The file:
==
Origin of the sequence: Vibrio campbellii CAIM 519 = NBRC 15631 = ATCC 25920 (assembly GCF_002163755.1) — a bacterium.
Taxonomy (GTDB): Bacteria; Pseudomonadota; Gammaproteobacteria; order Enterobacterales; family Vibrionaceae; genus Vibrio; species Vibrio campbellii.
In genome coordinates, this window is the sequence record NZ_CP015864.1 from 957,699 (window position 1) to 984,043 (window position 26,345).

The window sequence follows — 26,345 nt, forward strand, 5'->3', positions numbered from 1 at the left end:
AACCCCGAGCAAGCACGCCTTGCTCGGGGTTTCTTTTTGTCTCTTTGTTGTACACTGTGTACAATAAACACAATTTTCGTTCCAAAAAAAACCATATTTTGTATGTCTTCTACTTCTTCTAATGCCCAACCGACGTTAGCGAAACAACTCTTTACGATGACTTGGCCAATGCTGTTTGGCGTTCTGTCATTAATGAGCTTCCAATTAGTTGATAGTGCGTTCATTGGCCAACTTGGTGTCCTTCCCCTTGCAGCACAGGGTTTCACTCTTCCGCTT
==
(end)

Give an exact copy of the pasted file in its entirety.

Origin of the sequence: Vibrio campbellii CAIM 519 = NBRC 15631 = ATCC 25920 (assembly GCF_002163755.1) — a bacterium.
Taxonomy (GTDB): Bacteria; Pseudomonadota; Gammaproteobacteria; order Enterobacterales; family Vibrionaceae; genus Vibrio; species Vibrio campbellii.
In genome coordinates, this window is the sequence record NZ_CP015864.1 from 957,699 (window position 1) to 984,043 (window position 26,345).

The window sequence follows — 26,345 nt, forward strand, 5'->3', positions numbered from 1 at the left end:
AACCCCGAGCAAGCACGCCTTGCTCGGGGTTTCTTTTTGTCTCTTTGTTGTACACTGTGTACAATAAACACAATTTTCGTTCCAAAAAAAACCATATTTTGTATGTCTTCTACTTCTTCTAATGCCCAACCGACGTTAGCGAAACAACTCTTTACGATGACTTGGCCAATGCTGTTTGGCGTTCTGTCATTAATGAGCTTCCAATTAGTTGATAGTGCGTTCATTGGCCAACTTGGTGTCCTTCCCCTTGCAGCACAGGGTTTCACTCTTCCGCTT